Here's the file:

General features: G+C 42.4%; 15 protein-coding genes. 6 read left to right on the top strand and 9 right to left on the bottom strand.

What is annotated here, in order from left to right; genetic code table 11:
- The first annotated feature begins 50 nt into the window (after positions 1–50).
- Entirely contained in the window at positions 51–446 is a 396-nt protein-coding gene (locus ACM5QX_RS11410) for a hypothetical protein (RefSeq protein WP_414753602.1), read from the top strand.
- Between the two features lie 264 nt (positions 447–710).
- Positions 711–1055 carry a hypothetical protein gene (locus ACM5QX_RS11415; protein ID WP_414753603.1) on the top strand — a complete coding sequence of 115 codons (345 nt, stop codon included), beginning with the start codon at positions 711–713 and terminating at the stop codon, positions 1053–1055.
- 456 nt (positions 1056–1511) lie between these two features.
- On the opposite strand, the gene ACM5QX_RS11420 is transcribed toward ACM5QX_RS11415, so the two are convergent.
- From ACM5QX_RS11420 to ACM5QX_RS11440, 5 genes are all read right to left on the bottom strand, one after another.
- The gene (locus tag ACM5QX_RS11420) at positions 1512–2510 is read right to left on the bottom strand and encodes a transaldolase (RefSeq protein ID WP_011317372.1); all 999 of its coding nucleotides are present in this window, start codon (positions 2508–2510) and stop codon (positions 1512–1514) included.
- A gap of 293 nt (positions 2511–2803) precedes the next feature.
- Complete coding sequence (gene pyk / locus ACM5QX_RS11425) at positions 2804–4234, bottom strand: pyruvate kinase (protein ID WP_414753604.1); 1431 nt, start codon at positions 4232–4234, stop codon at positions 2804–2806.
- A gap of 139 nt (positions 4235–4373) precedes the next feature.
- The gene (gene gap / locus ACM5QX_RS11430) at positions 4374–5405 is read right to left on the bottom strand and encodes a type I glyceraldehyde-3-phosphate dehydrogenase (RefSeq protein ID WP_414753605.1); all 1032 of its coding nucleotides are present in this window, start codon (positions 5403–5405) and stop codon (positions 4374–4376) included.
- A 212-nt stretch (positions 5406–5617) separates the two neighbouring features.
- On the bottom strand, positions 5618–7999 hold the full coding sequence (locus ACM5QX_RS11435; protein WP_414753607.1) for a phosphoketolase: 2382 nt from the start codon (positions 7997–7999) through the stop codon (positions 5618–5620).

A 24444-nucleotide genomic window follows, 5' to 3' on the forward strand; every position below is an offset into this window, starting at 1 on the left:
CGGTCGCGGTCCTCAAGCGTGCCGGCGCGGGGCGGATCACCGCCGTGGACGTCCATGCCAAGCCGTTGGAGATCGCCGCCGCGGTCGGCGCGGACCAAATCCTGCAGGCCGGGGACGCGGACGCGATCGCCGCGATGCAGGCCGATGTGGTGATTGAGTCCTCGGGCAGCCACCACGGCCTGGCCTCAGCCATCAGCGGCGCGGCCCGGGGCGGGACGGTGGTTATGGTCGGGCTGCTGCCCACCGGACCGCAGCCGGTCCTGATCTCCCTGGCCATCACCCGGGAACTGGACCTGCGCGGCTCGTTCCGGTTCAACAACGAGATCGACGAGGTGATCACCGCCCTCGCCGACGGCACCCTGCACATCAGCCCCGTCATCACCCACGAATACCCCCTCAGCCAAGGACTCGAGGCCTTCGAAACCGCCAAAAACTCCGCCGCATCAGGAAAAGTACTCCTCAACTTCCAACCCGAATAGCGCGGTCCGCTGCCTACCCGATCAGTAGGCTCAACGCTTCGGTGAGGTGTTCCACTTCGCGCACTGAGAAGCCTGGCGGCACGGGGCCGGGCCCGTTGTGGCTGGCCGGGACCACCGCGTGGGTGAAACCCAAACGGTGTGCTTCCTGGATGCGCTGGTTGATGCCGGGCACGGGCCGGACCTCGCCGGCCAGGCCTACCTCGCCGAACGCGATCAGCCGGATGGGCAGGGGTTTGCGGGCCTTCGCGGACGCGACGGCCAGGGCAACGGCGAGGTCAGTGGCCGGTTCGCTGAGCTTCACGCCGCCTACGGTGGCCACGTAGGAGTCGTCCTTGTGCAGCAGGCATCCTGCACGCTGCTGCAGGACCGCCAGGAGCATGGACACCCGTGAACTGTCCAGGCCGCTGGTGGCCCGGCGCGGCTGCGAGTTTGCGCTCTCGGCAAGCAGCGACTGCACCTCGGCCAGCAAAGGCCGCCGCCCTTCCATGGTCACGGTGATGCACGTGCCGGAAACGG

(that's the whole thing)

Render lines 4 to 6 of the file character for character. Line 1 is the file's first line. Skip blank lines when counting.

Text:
- Entirely contained in the window at positions 51–446 is a 396-nt protein-coding gene (locus ACM5QX_RS11410) for a hypothetical protein (RefSeq protein WP_414753602.1), read from the top strand.
- Between the two features lie 264 nt (positions 447–710).
- Positions 711–1055 carry a hypothetical protein gene (locus ACM5QX_RS11415; protein ID WP_414753603.1) on the top strand — a complete coding sequence of 115 codons (345 nt, stop codon included), beginning with the start codon at positions 711–713 and terminating at the stop codon, positions 1053–1055.